Money launderer, 67, who tried to buy a knighthood is convicted in his absence of £10million Jewish charities scam after going on the run
A fugitive who once tried to buy a knighthood has been convicted of laundering more than £10million, made from the illegal sale of sex pills, through a Jewish charities scam.
Edward Cohen, 67, set up a ‘bewildering’ network of companies, some of them promoting Orthodox Judaism and ‘helping the Jewish poor’.
He diverted vast sums of cash, alongside legitimate charitable donations, via foreign exchange firms before sending it overseas, Southwark Crown Court heard.
Cohen, who fled the country before his trial began, also used some of the proceeds to try and purchase a gong from the Queen, supposedly in recognition of his work with the sham charities.
Cohen’s teacher son David, 38, was also involved in the charities but was cleared of money laundering charges and supplying false information to the Charity Commission.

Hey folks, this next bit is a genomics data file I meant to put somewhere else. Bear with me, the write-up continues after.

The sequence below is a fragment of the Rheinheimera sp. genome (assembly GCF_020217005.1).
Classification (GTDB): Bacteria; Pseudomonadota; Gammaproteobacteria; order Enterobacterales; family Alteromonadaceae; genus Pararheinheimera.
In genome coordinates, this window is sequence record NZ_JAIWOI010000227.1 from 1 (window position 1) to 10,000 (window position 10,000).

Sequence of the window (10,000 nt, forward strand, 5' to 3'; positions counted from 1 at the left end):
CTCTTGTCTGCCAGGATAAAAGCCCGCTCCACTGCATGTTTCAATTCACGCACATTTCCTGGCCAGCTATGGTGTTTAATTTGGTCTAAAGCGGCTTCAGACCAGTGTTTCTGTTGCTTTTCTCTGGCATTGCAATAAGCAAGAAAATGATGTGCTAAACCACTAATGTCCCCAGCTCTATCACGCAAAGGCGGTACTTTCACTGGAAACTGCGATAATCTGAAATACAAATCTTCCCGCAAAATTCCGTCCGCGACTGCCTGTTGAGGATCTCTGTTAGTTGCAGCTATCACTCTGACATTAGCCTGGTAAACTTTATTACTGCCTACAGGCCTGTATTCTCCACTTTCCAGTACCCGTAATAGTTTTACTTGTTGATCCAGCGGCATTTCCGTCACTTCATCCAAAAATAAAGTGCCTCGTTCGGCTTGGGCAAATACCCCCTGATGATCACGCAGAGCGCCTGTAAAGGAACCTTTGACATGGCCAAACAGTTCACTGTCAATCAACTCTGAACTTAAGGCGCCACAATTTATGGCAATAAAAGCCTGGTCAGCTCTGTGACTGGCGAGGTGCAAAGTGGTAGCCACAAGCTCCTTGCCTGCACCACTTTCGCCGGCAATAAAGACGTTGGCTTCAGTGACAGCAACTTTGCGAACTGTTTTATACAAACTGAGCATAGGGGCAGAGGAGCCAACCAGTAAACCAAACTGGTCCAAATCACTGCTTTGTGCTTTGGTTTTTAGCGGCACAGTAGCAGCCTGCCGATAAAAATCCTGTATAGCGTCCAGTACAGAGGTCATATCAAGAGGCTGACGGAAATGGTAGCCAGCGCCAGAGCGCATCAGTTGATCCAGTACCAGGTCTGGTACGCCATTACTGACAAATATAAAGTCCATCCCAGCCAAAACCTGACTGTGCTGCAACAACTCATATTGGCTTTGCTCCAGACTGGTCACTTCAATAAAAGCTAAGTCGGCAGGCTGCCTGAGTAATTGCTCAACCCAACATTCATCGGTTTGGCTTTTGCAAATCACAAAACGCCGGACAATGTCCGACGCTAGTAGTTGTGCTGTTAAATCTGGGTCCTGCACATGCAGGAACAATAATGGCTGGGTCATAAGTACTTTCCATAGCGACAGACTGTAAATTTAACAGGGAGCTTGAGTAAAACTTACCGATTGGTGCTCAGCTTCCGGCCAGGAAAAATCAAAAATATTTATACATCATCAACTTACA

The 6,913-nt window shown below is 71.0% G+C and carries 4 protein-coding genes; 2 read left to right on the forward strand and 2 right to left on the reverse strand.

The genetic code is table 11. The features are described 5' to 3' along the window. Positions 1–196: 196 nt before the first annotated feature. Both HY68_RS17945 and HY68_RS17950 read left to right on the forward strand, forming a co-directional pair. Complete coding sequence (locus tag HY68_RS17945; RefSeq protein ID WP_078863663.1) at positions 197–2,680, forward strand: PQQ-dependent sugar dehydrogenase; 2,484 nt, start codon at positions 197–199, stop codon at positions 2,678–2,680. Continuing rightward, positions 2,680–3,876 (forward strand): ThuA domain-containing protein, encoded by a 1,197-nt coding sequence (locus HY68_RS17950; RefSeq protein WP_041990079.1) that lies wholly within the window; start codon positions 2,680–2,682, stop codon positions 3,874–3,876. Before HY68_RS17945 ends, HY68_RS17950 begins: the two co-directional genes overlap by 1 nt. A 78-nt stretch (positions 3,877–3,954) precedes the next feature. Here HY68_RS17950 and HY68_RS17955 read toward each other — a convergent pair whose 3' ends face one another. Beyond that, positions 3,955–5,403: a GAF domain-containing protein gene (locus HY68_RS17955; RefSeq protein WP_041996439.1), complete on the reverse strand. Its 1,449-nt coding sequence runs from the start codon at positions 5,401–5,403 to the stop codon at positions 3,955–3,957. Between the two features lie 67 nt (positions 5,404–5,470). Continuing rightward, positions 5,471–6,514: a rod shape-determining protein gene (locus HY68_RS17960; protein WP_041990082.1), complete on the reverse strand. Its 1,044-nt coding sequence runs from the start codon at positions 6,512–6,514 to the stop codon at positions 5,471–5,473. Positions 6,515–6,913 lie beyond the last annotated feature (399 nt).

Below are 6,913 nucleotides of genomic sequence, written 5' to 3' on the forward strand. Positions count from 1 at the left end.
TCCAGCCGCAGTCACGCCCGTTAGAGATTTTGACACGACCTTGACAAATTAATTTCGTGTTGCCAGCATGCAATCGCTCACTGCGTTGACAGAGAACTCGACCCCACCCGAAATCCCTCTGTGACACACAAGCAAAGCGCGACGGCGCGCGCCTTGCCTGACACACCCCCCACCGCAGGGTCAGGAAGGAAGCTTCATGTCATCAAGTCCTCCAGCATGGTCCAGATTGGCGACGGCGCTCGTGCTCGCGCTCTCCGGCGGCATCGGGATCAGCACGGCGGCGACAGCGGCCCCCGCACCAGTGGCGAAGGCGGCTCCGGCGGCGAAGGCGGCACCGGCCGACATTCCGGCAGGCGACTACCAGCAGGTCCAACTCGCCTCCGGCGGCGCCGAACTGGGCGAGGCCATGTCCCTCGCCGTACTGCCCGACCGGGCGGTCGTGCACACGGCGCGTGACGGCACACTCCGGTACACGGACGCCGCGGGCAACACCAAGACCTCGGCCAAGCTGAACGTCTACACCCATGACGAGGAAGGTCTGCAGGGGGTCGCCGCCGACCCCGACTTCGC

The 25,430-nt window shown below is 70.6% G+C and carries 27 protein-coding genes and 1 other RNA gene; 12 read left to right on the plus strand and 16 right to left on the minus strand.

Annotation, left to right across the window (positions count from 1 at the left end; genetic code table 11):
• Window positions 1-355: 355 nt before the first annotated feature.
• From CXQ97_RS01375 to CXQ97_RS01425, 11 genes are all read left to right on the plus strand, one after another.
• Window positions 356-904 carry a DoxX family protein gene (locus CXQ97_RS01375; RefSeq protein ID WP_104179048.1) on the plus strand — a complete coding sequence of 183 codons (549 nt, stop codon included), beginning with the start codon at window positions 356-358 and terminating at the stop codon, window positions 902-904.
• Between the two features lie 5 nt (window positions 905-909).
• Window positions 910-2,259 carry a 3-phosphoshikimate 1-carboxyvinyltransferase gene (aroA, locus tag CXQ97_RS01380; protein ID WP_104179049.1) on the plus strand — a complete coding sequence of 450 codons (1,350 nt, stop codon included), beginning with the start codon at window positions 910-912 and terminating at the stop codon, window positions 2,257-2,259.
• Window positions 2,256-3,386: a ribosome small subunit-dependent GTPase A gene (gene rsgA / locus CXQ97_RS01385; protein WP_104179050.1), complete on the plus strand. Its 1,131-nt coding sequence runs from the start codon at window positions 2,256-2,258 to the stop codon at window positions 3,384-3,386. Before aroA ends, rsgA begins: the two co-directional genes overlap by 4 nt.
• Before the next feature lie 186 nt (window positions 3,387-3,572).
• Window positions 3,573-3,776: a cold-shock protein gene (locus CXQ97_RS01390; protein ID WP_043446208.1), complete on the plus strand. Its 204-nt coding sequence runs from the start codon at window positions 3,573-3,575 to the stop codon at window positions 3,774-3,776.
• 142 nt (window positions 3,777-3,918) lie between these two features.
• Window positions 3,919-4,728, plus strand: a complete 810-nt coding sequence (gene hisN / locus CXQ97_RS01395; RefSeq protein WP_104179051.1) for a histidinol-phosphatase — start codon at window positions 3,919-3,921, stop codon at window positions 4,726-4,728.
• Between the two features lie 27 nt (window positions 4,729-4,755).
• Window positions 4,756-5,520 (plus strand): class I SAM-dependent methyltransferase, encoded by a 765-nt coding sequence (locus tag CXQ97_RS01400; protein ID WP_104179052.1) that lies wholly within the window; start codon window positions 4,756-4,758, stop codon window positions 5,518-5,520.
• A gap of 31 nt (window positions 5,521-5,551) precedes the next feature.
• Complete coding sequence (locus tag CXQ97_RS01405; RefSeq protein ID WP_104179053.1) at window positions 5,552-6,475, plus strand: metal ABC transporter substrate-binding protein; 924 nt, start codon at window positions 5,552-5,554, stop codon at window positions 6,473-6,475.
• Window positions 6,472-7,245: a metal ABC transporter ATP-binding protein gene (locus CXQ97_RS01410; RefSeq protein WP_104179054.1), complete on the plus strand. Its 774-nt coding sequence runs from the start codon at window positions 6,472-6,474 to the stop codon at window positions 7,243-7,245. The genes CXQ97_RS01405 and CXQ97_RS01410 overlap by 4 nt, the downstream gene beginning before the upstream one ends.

But he was convicted of failing to notify a change in circumstances when obtaining benefits and bailed ahead of sentence on July 4.
David told jurors his signature had been forged on charity documents and insisted he had no idea what his crooked father was up to.
He said: ‘If I had known that my father was involved in any sort of dirty money I would have run a mile. I would not have not asked for his help, no way Jose.
‘I am sure I am not the only child who does not know how their father makes money.’
Cohen denied but was convicted in his absence of a series of offences including supplying false information to the Charity Commission and money laundering offences after a two month trial.
A warrant has been issued for his arrest and he will be sentenced in his absence on July 4.
Edward Cohen, 67, set up a ‘bewildering’ network of companies that he used to launder money through. He diverted vast sums of cash, alongside legitimate charitable donations, via foreign exchange firms before sending it overseas, Southwark Crown Court heard
Earlier James Dawes, QC, prosecuting, said Cohen set up a ‘bewildering variety of companies and they either put themselves or their family members as directors’.
‘The companies were simply vehicles. Either the Revenue was told these companies were dormant or they made no returns.’
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